The Hymns and Carols of Christmas

On Christmas Night, All Christians Sing

For Christmas

Also known as
On Christmas Night All Christians Sing
On Christmas Night True Christians Sing
The Sussex Carol

See: On Christmas Night - Notes

Words: On Christmas Night All Christians Sing, Attributed to Bishop Luke Waddinge (1628- ca. 1691), Bishop of Ferns, Ireland
A Smale Garland of Pious and Godly Songs (Ghent, 1684)
Four verses of six lines.

Music: English Traditional

These Words and Music Noted from Mrs. Verrall by Dr. R. Vaughan Williams

Source: Manuscript notes of Dr. Williams, May 24, 1904, Horsham, Sussex, England

See: On Christmas Night - Notes

1. ||: On Christmas night all Christians sing
To hear the news the angels bring :||
News of great joy, news of great mirth
News of our merciful king's birth.

2. When sin departs before thy grace,
Then life and health comes in its place.
Angels and men with joy may sing
All for to see the new-born King.

3. Angels and men sing in the air,
(for) Christ mans ruin may repair
Prisoners in their chains rejoice
For to hear the music of their voice,

4. All out of darkness we have light,
Which made the angels sing this night
"Glory to God and peace to men,
Both now and for ever more. Amen!"

Sheet Music noted by R. Vaughan Williams from Mrs. Verrall
Journal of the Folk-Song Society
, Vol. 2, p. 127.

 

Manuscript Notes by Dr. R. Vaughan Williams

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Notes:

The manuscript notes were from the Ralph Vaughan Williams Manuscript Collection at the British Library (RVW2/2/102)

Image URLs:

These lyrics were first referred to in an article in the Journal of the Folk-Song Society, Vol. 2, pp. 126-127. The lyrics that Dr. Williams collected from Mrs. Verrall weren't published. Rather, it was said that the lyrics that she provided were virtually identical to those collected by Lucy Broadwood from Mr. Grantham (Carter), Holmwood, Surrey, Feb , 1892.

Journal of the Folk-Song Society, Vol. 2, pp. 126 & 127.

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It is interesting that only three of these four verses were used in his arrangements in "Fantasia on Christmas Carols" (1912) and the arrangement of the Sussex Carol in Eight Traditional Folk Carols (1919). Verse 3 above is omitted from both of these works. They are otherwise identical.

R. Vaughan Williams, Eight Traditional English Carols (London: Stainer & Bell, Ltd., 1919), Carol #2, "On Christmas Night" (Sussex), pp. 8-10.

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in RVM's second "Unaccompanied Singing" SATB arrangement, note the interesting interplay of the four parts. For example, here are the first verse lyrics by part:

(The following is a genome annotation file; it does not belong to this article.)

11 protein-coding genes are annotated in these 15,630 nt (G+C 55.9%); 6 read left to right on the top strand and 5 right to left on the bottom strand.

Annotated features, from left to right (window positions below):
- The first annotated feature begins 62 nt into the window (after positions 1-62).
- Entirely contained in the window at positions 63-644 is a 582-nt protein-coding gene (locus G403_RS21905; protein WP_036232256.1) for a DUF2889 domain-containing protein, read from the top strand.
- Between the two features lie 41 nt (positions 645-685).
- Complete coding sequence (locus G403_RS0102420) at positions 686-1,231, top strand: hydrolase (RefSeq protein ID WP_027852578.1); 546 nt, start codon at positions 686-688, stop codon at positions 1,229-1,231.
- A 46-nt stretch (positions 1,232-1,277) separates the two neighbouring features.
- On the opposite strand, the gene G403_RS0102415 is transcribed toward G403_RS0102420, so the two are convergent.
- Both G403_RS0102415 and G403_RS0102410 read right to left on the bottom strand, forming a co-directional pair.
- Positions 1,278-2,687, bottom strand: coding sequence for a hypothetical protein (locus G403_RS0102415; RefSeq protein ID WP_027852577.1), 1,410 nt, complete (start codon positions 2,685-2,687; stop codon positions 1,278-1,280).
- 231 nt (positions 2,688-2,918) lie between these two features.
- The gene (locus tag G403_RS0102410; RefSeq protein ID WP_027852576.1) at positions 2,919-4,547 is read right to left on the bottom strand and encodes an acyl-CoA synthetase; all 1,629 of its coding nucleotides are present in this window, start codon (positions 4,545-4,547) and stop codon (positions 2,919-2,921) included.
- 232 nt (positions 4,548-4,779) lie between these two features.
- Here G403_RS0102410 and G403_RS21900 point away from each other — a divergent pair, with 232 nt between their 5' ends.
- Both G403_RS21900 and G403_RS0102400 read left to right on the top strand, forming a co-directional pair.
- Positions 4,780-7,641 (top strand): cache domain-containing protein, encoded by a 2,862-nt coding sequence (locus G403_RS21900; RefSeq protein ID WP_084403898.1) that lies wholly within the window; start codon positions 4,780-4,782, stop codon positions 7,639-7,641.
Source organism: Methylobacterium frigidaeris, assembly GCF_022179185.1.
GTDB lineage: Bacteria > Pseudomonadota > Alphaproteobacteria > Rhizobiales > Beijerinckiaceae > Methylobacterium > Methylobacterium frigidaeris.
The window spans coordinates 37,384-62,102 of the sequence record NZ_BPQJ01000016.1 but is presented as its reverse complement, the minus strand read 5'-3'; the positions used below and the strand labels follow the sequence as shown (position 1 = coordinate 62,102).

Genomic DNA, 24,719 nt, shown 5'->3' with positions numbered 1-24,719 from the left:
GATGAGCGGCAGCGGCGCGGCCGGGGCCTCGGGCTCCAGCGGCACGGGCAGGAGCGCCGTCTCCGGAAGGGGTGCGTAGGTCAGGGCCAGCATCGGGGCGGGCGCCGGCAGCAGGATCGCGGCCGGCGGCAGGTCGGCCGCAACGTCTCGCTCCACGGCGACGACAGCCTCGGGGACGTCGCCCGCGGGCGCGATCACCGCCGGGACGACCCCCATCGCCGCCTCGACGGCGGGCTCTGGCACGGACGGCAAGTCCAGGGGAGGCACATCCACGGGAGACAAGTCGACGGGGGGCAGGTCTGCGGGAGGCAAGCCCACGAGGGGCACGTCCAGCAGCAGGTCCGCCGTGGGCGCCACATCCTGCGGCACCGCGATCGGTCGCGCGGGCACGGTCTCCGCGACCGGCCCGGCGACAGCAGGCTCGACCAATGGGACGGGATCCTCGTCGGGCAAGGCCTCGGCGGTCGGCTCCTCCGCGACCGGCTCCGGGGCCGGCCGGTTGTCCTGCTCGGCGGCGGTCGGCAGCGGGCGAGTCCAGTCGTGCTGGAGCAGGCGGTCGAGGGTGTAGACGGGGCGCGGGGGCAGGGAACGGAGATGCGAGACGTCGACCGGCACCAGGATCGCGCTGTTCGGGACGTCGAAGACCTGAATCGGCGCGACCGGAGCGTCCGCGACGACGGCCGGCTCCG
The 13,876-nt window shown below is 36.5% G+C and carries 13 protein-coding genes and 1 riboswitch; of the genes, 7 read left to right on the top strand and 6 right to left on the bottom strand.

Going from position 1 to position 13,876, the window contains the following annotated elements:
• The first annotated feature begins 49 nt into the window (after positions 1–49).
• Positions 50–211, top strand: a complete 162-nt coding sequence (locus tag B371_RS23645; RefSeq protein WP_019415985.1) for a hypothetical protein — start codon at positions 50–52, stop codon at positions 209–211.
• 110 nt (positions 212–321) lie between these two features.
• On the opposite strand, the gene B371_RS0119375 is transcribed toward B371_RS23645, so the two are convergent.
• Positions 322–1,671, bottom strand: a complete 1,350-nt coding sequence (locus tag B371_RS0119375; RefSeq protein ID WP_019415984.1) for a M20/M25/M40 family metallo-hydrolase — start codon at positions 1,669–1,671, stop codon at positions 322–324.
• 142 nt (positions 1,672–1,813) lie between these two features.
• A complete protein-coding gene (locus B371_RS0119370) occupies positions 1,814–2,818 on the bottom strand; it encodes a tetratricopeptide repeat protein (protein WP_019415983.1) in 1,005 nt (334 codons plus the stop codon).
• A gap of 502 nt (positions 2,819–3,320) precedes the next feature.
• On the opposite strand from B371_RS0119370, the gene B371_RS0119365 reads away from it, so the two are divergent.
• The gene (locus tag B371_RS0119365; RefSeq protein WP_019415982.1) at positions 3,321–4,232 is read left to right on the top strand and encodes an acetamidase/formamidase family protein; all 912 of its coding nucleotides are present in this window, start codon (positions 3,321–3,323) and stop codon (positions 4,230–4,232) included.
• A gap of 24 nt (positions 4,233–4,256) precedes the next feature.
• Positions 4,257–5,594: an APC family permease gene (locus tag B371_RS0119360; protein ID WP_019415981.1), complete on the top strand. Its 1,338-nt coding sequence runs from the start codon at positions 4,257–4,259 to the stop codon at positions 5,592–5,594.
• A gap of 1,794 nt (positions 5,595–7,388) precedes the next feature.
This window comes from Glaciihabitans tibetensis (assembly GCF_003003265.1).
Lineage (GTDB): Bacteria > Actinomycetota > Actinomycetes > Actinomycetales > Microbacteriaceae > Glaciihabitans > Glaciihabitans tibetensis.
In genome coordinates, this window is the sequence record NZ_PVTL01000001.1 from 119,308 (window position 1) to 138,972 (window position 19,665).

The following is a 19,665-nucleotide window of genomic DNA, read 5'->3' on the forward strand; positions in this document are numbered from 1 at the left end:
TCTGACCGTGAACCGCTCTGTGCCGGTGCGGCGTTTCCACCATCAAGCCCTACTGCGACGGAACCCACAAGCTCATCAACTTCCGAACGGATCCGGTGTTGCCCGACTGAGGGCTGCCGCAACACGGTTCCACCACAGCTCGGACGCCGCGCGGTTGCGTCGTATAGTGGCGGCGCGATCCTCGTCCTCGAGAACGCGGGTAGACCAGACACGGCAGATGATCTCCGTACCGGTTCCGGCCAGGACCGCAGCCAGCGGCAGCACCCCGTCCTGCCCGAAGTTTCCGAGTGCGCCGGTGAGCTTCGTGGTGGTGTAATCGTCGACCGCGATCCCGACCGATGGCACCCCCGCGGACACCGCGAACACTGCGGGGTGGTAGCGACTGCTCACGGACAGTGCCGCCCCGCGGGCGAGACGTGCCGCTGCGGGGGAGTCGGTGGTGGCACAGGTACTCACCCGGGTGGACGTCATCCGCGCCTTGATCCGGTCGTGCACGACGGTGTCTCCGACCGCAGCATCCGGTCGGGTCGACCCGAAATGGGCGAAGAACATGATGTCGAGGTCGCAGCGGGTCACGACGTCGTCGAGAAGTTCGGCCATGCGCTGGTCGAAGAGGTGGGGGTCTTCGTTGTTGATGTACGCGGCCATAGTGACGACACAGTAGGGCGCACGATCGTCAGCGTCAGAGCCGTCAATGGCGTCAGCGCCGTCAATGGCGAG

Sopranos:
On Christmas night all Christians sing,
On Christmas night all Christians sing,
To hear the news the angels bring;
News of great joy news of great mirth
News of our merciful King's birth.

Altos:
On Christmas night all Christians sing,
To hear the news the angels bring
News of great mirth
News of our merciful King's birth.

Tenors:
On Christmas night all Christians sing
To hear the news the angels bring,
To hear the news the angels bring;
News of great mirth,
News of our merciful King's birth.

Bass:
On Christmas night all Christians sing,
To hear the news the angels bring
News of great mirth,
News of our merciful King's birth.

Note that the first word of the third verse is "From" in second, SATB arrangement, but "All" in the first arrangement.

The tune from Mrs. Verrall has been widely played since it was first published in the Journal of the Folk-Song Society, Volume 2, p. 127. In that article, there were two other tunes also published. One was for a verse that began "On Christmas night the Joy-bells Ring" noted by James Cooksey Culwick (1845-1907), Mus. Doc. The other were lyrics and a tune noted by Lucy Broadwood from Mr. Grantham (Carter), Holmwood, Surrey, Feb , 1892. See: On Christmas Night - Broadwood

In addition to the tune collected by Dr. Williams from Mrs. Verrall on May 24, 1904, Dr. Williams also collected a tune from Mr. Verrall:

The tune collected by Dr. Williams from Mr. Verrall on May 24, 1904.

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A copy of the tune can be found in the Ralph Vaughan Williams Manuscript Collection (at Vaughan Williams Memorial Library) (RVW1/2/110): Mr Verrall's Tune (http://www.vwml.org/record/RVW1/2/110). The image name is VAU-14-071.jpg.

The lyrics in the first setting by Dr. Williams is also found in Richard Runciman Terry, Two Hundred Folk Carols (London: Burns Oates & Washbourne Limited, 1933), #28, p. 49. Like Dr. Williams, Rev. Terry gives verses 1, 2, and 4. He cites his source for the lyrics as "A Good Christmas Box," 1842 (somewhat different than the 1847 edition; see:  .

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